01 Dec 2020
By Alan Peters
Teachers do rather love a rule, but the best classrooms exist almost without them. They are places of mutual respect, and as such do not need a list of what is and isn’t permissible. That mutual respect is, of course, engendered by great teaching.
Still, I suppose that this respect in itself has to look like something, and those characteristics form the backbone of a set of rules:
Pretty much common sense, really.
Nerve Agents are banned (except on the last day of term).
Beyond the very obvious, but very important guideline of engendering an atmosphere of mutual respect, comes a list of increasingly ‘stating the bleeding obvious’ type diktats. Users must be particularly careful to insert inappropriately placed capital letters and punctuation marks (to demonstrate that you are self-deprecatingly ironic about having to set rules in the first place).
Personally, I also tended to hold the rule that knives or other offensive weapons were banned in my classroom (I left a shoebox outside the door), but generally didn’t feel the need to be explicit about this.
Too Prescriptive and it Becomes A Question of what is Missed Out
The danger of coming up with too many rules is that the misdeeds not explicitly stated tend to become legitimised. It’s like the swimming pool:
Beware the Plain Stupid Rules…
Ever more conscious that I am a bit of a dinosaur in a rapidly changing social media world, nevertheless I have always been conscious that students are there to learn, and any rule that detracts them from that really is somewhat stupid.
The most obvious, and annoying, is the ‘Stand Up when an Adult/Visitor/Teacher enters the room,’ rule. What can be more disruptive to a pupil engaged in a piece of creative writing than to be dragged out of their seats when a ‘visitor’ disturbs their lesson?
We know that Goody Two Shoes Gary and Annoying Annie will be sitting there, three quarters of their attention on the classroom door so that they can be the first to leap to their feet when Mr Williams comes in to borrow a board marker, yet again. (Board markers, by the way for those of a certain youthfulness are pens used to write on white boards. They are the ones older teachers use to wreck the interactive whiteboard. Whiteboards, for those who work in privately owned schools, are what happens when chalk is now longer allowed to be thrown at Biggs Major in the back row.)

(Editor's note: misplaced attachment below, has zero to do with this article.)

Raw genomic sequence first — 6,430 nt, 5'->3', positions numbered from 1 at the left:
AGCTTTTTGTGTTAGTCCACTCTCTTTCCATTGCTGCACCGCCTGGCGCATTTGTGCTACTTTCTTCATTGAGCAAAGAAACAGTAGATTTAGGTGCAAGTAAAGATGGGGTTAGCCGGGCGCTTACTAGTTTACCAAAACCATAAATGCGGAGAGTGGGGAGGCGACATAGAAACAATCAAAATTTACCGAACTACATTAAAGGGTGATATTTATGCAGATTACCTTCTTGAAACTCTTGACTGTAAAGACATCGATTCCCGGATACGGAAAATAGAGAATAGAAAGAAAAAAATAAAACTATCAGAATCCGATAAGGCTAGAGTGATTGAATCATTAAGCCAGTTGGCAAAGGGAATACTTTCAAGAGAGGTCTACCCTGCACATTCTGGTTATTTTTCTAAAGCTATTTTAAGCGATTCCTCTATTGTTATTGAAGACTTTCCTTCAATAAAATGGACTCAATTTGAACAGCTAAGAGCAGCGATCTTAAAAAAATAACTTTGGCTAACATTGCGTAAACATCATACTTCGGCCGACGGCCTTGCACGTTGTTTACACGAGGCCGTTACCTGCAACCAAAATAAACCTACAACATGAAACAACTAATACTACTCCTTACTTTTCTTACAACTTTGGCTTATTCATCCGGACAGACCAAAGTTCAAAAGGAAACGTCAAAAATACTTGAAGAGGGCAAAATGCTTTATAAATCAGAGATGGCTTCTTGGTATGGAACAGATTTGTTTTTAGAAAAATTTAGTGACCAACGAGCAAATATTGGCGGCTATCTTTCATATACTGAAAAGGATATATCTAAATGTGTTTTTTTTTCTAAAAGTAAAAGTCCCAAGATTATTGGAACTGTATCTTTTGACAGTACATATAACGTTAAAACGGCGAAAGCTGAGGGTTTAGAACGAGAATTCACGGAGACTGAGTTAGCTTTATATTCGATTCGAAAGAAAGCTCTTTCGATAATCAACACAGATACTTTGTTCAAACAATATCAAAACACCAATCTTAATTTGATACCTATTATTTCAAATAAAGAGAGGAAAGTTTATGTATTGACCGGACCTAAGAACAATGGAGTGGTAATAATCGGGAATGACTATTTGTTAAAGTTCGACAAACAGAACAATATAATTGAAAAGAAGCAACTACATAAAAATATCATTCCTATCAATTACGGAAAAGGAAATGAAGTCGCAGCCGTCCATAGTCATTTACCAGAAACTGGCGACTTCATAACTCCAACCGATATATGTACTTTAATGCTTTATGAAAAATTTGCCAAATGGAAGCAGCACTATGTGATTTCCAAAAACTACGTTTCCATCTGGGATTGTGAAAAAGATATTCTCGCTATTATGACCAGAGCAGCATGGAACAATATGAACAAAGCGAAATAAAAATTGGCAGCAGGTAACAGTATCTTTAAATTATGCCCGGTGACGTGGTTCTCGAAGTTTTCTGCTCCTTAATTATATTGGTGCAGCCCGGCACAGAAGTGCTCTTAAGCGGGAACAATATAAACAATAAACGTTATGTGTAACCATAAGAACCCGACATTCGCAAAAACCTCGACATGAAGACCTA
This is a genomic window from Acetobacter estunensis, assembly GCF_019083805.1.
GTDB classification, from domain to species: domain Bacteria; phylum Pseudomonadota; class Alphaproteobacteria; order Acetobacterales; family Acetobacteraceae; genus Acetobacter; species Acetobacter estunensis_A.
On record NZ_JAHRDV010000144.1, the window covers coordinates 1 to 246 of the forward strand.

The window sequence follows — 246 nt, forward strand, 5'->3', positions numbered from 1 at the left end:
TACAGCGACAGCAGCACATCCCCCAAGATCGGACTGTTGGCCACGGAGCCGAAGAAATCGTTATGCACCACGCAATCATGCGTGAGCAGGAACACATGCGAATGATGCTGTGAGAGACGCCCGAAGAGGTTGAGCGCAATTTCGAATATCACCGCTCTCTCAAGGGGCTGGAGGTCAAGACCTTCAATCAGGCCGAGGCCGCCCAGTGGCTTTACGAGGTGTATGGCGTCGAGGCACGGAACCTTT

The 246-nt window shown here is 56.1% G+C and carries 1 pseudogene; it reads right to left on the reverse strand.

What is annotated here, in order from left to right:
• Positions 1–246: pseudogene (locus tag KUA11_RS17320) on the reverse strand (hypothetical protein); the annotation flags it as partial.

Other rules that are enjoyable, in a perverse sort of way, include:
Let’s Choose The Rules Together…then I’ll tell you what to do.
Now that’s a beginning of term filler if ever there was one. Teacher and class sit down and decide on the rules for the year, then the deputy who devised the task sends out his classroom rules. Still you can always dig the list out of your desk when Jimmy Jones transgresses. ‘Look Jimmy, it says here “No Chewing Gum”, in capitals. And that was YOUR rule, not mine.’ ‘Actually,’ Jimmy wants to reply, ‘I said we should be allowed it, but you didn’t write that down.’
Seriously, though, it does come back to respect. Respect from the teacher towards the class, collectively and as individuals; respect from the students towards each other and respect from the pupils towards the teacher. Achieve that, and everybody is laughing (without having to be told that the ‘Joke’s over now!’)
Rule Number Two: No More Rules. That’s an order.
I am aware that I am being flippant here, and some teachers really do like to set a list of rules; some students need it explaining explicitly what is acceptable and what is not. But for all that, a classroom where respect is mutual and constant really needs nothing more to be spelled out.
In ‘The Lord of the Flies’ Jack states: ‘We have got to have rules and obey them. After all, we’re not savages. We’re English, and the English are the best at everything.’ Golding was employing irony, especially as Jack becomes quite the savage later in the book, and anybody following the English football team knows we are far from best at everything.
But his words have a serious meaning. When we make too many rules, we create the opportunities to break them.
Just like teaching itself, keep it simple and the complex list of rules sent by your under employed Deputy Head can end up where they belong. In the bin. Or for making paper aeroplanes. Unless that’s against the rules.
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